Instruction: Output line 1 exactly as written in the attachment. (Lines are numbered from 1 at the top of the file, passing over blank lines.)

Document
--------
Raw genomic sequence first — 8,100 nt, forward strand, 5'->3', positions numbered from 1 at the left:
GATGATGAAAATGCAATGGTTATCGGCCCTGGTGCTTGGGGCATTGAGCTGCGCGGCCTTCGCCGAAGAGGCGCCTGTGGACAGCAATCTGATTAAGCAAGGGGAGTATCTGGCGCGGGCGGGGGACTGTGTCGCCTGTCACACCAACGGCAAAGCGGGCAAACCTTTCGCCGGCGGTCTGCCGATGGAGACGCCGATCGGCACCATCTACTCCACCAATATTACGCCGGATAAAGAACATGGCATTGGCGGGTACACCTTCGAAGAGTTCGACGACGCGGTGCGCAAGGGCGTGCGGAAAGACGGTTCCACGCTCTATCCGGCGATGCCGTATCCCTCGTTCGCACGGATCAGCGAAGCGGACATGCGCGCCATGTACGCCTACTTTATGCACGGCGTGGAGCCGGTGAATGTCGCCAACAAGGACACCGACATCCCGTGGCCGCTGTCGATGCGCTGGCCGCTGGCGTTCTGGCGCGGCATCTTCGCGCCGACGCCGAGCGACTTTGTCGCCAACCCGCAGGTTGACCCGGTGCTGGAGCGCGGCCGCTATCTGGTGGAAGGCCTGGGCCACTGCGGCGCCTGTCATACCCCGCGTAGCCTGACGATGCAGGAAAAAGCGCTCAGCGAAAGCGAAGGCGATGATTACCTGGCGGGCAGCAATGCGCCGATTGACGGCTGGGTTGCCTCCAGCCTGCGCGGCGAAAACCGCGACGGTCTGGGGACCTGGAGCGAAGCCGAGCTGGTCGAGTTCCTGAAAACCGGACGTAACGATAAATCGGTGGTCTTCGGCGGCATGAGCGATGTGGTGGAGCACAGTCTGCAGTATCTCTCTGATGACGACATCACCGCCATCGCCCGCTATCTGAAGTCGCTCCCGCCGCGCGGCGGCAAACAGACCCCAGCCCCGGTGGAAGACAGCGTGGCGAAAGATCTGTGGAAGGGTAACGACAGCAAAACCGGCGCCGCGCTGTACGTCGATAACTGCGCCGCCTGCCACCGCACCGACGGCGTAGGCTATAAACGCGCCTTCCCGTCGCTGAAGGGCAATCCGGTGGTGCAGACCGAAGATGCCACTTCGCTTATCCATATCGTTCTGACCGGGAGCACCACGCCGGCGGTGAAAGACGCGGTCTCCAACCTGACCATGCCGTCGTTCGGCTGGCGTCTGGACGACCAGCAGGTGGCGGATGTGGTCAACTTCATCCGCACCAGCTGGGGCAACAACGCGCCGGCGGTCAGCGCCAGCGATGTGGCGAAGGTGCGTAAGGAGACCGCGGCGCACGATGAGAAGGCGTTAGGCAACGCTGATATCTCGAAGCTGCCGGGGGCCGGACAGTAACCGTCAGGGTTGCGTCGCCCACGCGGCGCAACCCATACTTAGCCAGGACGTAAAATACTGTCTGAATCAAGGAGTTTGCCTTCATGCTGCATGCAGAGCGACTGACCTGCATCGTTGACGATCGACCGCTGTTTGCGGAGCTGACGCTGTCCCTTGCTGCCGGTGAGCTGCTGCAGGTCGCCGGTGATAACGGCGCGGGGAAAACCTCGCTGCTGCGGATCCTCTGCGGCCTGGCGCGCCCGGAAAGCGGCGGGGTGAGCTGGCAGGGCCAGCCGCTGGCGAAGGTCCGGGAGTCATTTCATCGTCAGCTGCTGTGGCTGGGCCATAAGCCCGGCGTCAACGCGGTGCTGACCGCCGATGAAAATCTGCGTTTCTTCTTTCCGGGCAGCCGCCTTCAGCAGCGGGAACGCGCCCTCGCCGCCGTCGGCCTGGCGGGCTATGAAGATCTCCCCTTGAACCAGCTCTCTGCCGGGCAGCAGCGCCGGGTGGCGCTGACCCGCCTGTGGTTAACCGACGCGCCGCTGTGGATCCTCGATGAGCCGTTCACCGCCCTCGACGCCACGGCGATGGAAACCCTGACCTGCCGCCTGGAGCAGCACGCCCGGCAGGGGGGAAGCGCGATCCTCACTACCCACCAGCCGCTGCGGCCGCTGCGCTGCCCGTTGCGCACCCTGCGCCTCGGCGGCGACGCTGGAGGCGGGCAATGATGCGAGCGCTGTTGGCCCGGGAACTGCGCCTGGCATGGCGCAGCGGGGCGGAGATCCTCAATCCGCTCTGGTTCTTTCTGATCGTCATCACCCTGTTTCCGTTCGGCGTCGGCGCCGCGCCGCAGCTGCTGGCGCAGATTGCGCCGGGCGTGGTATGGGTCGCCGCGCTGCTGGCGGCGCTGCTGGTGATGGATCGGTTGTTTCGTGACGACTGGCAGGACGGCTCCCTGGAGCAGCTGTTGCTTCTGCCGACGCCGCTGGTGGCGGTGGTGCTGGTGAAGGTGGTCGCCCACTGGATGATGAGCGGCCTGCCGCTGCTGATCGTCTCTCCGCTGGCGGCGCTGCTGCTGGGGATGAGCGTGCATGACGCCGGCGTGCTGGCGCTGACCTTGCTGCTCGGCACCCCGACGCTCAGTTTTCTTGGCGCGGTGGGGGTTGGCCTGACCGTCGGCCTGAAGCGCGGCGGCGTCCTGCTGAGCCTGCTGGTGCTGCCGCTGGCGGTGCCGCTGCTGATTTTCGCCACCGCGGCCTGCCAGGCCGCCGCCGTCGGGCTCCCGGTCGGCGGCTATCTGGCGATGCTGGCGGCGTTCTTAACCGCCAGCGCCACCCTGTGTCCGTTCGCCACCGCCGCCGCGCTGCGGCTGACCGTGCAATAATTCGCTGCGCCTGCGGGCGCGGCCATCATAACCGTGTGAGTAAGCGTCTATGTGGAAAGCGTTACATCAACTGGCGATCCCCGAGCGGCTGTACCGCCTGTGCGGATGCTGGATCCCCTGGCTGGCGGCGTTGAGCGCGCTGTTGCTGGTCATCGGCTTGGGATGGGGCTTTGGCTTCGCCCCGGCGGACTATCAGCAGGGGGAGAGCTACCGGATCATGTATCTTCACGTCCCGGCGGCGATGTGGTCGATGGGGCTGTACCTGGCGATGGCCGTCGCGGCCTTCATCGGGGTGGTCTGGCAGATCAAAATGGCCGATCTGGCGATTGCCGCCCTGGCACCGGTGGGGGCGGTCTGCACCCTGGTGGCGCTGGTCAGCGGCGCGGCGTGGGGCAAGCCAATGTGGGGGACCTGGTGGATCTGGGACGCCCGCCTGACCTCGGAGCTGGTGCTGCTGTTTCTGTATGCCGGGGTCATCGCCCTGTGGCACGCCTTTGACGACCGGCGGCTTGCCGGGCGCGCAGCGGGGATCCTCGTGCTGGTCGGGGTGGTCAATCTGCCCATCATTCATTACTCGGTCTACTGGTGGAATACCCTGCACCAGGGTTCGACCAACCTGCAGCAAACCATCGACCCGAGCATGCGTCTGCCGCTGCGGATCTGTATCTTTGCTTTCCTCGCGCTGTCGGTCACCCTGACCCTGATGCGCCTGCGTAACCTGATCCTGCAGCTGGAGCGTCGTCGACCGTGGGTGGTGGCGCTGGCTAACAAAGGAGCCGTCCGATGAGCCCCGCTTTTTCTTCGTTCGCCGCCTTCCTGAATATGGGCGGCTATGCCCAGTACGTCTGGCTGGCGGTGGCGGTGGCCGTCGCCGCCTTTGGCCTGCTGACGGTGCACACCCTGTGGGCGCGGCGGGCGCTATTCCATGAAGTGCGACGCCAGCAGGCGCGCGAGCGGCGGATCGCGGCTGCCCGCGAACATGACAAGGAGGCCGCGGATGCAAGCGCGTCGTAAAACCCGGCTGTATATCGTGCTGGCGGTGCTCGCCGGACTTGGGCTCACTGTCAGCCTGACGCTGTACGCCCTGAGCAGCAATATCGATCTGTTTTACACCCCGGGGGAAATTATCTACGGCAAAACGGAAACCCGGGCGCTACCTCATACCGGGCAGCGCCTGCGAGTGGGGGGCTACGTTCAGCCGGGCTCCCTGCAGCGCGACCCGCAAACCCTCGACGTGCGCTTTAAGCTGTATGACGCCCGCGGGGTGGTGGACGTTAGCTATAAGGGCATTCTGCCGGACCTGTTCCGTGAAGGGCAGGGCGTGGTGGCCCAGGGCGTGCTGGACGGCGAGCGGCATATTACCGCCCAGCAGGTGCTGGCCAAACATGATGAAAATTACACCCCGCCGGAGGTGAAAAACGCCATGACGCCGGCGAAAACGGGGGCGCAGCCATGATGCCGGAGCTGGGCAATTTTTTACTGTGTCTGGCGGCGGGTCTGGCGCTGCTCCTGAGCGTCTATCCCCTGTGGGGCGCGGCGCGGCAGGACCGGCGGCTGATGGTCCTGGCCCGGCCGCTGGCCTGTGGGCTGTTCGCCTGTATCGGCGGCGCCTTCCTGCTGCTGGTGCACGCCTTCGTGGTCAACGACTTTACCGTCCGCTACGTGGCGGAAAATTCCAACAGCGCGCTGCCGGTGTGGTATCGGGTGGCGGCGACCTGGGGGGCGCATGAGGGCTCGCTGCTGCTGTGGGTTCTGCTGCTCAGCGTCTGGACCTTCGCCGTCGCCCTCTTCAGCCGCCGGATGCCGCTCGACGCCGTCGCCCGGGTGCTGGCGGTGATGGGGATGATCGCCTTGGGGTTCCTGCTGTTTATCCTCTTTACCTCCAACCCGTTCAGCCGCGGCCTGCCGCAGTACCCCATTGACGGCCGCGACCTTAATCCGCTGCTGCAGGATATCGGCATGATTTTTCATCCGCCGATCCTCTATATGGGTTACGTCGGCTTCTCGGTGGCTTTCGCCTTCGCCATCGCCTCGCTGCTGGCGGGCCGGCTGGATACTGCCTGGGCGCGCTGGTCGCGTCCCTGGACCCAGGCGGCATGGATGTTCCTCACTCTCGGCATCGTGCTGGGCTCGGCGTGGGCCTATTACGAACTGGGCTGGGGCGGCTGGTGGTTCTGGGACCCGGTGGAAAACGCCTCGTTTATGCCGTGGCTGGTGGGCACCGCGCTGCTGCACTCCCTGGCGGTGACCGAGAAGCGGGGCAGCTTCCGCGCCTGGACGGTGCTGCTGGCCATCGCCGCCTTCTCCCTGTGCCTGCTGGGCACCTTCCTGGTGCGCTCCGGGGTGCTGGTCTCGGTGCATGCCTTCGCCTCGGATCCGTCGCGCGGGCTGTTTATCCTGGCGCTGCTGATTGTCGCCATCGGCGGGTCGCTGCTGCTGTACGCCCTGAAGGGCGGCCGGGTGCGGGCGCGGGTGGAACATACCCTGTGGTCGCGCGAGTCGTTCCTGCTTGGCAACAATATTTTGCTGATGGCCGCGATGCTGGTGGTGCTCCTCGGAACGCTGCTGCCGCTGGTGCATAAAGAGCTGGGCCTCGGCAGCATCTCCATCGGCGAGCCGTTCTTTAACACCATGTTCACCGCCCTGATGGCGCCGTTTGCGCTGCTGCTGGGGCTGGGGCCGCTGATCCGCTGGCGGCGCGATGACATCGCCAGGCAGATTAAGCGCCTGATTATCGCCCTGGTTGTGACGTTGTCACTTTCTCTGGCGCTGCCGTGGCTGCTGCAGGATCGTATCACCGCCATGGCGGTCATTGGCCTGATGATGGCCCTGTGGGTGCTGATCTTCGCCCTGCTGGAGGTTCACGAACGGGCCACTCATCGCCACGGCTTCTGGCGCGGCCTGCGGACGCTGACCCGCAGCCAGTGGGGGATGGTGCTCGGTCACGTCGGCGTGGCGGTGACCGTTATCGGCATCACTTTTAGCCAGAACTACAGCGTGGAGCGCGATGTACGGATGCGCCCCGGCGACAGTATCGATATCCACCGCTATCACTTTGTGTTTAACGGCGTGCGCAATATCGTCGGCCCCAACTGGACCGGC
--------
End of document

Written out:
Raw genomic sequence first — 8,100 nt, forward strand, 5'->3', positions numbered from 1 at the left: